So I got my A Levels and entered self employment at 18, opting not to go to Uni in hope that my own business would take off. I now want a better career and in theory have enough UCAS points and even a nice relevant portfolio, but I lack confidence and am worried that my learning skills have somewhat diminished.
At 25 years old should I just apply and dive in? Or would an access course be helpful? I filled out a mock application for the access course and my personal statement makes me seem way over-qualified. Yet I am not confident in my abilities and feel I might need to ease back in to the learning mindset.
The loan for an Access Course gets written off anyway when you graduate uni, so if you can afford to spend an extra year doing it to ease yourself back in to education then you've got nothing to lose.
I think in your position an access course is actually a waste of time. Access courses are designed for people without the right entry qualifications. Studying for degree is a different animal to studying A levels and there is an adjustment period for everyone. Most if not all Universities will offer study skills sessions and tutorials and possibility a society for your subject which offer help. You should have a personal tutor to help with any issues.
First year of university for most course will not count towards your degree classification and is a time to develop those study skills.
There is a reason that Uni's give lower offers to mature students, because they usually have a more focused attitude and mind set etc.
There is also the extra year of study and some of the elements and box ticking parts of the access course will frustrate you.
This is all depending on what you want to study, if it was something like Engineering I would look at universities with a foundation year that if you pass you automatically get entry to the first year, it would be more relevant to what you want to do.
I'd skip the access course if I were you. It's another year of your life and really isn't necessary if all you're concerned about is getting back into the swing of studying: that's what first year of a degree is for anyway.
Regarding your acceptance, I don't think you'll have to worry. So long as you can display an interest (or even some experience) in your chosen field, you'll likely be accepted. In fact, you already mentioned you have enough UCAS points anyway so you'll practically be a shoe-in. When I did my first degree as a mature-ish student (23) I actually decided where I wanted to go and what I wanted to study then just found out the contact details of the admissions tutor for the course. I emailed him direct, explained my situation and was invited to go for an interview. Gave me a chance to explain my motivation etc and I managed to get a place on a pretty heavily subscribed course (Japanese at SOAS) despite having very shoddy school qualifications.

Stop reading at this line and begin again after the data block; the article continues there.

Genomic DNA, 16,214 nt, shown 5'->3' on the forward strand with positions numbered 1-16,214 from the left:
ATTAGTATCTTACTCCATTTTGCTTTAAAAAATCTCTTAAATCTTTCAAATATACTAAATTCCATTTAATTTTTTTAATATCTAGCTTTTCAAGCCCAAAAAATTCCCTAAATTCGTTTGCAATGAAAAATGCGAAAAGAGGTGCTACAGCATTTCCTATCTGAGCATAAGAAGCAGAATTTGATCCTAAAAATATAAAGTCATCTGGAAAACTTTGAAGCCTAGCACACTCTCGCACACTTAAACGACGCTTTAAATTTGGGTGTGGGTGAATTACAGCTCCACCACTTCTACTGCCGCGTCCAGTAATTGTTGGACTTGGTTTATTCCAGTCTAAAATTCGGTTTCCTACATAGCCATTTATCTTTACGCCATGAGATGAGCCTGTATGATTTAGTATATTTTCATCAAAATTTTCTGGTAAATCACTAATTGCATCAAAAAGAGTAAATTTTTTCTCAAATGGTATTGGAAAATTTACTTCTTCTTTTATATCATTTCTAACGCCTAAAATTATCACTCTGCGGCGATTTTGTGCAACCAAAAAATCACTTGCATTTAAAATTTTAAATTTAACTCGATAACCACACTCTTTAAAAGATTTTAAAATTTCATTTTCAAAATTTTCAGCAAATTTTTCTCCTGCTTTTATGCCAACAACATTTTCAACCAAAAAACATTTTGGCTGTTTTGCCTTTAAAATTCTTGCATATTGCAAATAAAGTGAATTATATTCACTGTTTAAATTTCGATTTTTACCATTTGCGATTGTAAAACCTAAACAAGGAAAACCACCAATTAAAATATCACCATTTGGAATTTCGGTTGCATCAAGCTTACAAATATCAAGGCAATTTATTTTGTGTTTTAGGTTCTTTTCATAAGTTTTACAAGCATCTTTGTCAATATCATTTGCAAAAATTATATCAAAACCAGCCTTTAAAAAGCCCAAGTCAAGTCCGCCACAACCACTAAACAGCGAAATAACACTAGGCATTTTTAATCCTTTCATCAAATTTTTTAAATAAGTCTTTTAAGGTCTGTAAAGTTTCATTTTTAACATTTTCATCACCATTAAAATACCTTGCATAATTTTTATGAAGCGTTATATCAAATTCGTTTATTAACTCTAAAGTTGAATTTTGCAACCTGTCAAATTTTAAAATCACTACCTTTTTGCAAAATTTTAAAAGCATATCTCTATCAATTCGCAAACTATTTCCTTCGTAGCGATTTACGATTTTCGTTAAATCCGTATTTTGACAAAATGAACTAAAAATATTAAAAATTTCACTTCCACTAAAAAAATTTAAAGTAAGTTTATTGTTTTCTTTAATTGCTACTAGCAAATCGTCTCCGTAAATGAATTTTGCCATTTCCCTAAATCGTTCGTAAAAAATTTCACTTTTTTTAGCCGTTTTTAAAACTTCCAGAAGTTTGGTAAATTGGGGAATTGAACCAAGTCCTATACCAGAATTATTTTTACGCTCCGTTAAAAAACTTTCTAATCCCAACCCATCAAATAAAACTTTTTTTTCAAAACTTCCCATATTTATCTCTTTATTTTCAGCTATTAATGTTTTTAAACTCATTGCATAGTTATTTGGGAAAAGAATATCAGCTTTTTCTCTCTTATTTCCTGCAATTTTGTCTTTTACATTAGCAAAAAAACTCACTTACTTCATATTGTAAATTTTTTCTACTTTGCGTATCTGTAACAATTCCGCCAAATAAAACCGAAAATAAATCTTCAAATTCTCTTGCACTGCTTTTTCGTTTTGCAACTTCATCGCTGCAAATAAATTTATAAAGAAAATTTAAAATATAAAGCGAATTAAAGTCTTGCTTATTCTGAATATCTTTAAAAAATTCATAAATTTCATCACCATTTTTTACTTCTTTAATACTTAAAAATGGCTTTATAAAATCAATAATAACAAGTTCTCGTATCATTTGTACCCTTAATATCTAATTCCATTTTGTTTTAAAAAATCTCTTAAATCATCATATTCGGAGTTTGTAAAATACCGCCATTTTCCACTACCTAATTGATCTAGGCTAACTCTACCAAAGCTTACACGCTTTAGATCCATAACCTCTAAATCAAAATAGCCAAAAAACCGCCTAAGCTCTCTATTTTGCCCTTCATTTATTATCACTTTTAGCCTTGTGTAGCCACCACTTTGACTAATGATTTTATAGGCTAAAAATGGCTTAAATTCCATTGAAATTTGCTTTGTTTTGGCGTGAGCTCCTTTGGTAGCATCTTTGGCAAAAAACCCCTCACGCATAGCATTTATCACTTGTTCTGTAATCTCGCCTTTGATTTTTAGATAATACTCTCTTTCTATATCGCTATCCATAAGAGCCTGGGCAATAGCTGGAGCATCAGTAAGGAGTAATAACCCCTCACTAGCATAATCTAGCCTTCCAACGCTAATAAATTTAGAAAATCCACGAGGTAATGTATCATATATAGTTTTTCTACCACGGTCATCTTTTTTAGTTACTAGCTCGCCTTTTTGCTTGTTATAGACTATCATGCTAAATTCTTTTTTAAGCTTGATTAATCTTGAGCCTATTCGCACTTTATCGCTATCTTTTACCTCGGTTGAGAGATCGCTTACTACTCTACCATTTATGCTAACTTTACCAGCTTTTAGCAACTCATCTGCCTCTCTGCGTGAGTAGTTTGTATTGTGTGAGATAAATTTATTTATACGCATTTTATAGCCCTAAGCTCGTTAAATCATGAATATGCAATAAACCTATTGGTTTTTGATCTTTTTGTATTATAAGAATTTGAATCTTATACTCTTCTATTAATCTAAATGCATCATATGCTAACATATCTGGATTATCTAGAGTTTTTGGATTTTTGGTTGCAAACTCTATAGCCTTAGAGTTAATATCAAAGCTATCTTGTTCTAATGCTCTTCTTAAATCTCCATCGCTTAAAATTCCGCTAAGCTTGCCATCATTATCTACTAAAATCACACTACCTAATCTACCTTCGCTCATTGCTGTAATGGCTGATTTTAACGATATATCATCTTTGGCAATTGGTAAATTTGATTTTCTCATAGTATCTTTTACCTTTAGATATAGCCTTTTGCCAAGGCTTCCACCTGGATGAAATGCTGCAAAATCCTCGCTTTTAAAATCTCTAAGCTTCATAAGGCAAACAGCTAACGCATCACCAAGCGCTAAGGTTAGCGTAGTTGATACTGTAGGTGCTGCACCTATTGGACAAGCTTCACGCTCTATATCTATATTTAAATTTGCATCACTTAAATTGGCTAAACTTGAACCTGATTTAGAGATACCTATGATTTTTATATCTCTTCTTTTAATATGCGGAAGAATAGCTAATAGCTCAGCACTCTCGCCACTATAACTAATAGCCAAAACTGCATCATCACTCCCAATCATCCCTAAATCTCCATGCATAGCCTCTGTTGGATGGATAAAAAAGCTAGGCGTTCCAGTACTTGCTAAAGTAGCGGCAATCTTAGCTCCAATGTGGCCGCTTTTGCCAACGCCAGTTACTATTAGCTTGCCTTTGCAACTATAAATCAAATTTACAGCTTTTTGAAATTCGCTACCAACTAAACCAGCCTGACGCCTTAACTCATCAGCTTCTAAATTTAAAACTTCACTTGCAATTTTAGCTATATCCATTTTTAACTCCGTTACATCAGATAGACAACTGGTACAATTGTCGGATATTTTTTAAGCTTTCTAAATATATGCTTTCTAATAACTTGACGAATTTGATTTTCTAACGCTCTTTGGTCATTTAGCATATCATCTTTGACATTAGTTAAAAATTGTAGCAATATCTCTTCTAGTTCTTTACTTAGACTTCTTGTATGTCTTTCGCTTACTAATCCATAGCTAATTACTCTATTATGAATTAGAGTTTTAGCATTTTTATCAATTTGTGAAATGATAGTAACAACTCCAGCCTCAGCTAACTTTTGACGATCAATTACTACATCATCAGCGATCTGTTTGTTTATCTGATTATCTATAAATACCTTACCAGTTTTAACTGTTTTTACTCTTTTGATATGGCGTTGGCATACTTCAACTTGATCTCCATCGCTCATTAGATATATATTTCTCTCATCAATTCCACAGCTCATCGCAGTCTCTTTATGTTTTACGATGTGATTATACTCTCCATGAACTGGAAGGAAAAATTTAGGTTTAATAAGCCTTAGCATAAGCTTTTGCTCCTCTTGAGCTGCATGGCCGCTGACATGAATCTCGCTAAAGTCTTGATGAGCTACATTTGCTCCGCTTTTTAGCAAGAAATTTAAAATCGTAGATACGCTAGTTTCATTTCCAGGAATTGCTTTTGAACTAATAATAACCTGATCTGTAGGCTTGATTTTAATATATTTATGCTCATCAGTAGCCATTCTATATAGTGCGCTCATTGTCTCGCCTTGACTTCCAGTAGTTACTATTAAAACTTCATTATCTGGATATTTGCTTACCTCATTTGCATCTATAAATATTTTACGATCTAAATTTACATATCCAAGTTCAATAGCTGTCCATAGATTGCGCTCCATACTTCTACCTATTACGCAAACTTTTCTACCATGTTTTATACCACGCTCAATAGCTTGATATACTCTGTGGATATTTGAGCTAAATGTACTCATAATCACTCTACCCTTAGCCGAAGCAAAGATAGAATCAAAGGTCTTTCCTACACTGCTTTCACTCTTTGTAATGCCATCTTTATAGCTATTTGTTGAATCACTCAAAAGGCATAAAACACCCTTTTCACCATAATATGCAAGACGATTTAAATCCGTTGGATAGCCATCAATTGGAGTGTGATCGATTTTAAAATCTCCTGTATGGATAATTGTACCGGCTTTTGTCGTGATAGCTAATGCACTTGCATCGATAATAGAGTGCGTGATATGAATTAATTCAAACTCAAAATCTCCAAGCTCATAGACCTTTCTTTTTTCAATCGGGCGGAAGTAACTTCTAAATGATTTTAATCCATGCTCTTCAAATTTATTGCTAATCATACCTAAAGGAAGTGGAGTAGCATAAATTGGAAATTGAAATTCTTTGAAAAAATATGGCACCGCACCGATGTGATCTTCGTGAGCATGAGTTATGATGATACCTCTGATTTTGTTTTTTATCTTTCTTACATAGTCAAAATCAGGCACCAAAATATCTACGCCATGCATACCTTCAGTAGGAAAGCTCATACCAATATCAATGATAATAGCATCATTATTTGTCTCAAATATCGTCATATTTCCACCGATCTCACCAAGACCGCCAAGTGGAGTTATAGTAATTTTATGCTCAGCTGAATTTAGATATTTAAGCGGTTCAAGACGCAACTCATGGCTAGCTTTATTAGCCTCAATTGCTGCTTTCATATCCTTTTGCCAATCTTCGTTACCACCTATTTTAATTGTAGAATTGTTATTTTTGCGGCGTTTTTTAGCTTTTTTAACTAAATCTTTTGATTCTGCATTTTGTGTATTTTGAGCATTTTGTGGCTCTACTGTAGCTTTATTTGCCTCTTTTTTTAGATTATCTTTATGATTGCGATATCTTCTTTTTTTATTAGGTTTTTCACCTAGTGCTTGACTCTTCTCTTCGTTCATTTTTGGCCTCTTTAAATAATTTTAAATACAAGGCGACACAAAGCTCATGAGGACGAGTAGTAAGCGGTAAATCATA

In short: can the access course and go for it.
Thanks for the responses, I have emailed the college about the access course and await their reply. I will contact the Uni today.
The degree I wish to pursue is in Journalism. The entry requirement is 300 points, which I have with three B grade A Levels from 2008. I've owned two blogs since leaving college with a moderate amount of success, including podcasting, Youtubing etc. I also do online Freelance grunt work, where I supply other sites with content. Some of this is garbage, some of it I'm quite proud of.
The point is, I've come to the realisation that if I want to make a fair living I need to get the proper skills and training. It was fun in my teens when I thought I was some internet wiz, but now I'm poor as hell and have no traditional workplace experience.
Personally I think it depends on the content of the course; I think some courses would be easier to go straight back into after a break, whilst there are others which would definitely need a bit of a refresher. I'm doing biomedical science but with a foundation year and it has been super helpful.
Does anybody know if there is an financial help in regard to living expenses? The course I'm after is 3 days a week and listed as "full time."
I know Uni has maintenance loans, but what about college? Working the other 4 days still seems like a stretch when you factor in the time you need to study at home.
I ended up applying to the Uni straight away, or at least part way doing so. All I have left to do now is the reference, which is proving to be a hurdle. All I have are random freelance clients who I haven't had much contact with outside of email.
Most unis will want proof of recent successful study and seven year old A Levels are unlikely to be accepted. Unis are more interested in your academic potential now, rather than several years ago. As you've found, people mature a lot between late teens and mid-20s. You will probably find that unis will require an Access course for most applicants in your situation. Definitely contact unis to ask though.
I would have thought a foundation year might be useful if you arent confident of your ability.